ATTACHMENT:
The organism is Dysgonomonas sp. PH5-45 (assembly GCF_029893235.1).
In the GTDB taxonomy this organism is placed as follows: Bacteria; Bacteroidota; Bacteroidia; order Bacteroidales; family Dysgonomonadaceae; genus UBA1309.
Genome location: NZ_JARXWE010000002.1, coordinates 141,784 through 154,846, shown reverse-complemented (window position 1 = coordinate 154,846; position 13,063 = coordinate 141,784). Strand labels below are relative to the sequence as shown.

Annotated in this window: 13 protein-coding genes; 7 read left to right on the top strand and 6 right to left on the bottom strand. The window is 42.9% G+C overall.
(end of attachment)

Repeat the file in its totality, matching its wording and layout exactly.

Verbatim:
The organism is Dysgonomonas sp. PH5-45 (assembly GCF_029893235.1).
In the GTDB taxonomy this organism is placed as follows: Bacteria; Bacteroidota; Bacteroidia; order Bacteroidales; family Dysgonomonadaceae; genus UBA1309.
Genome location: NZ_JARXWE010000002.1, coordinates 141,784 through 154,846, shown reverse-complemented (window position 1 = coordinate 154,846; position 13,063 = coordinate 141,784). Strand labels below are relative to the sequence as shown.

Annotated in this window: 13 protein-coding genes; 7 read left to right on the top strand and 6 right to left on the bottom strand. The window is 42.9% G+C overall.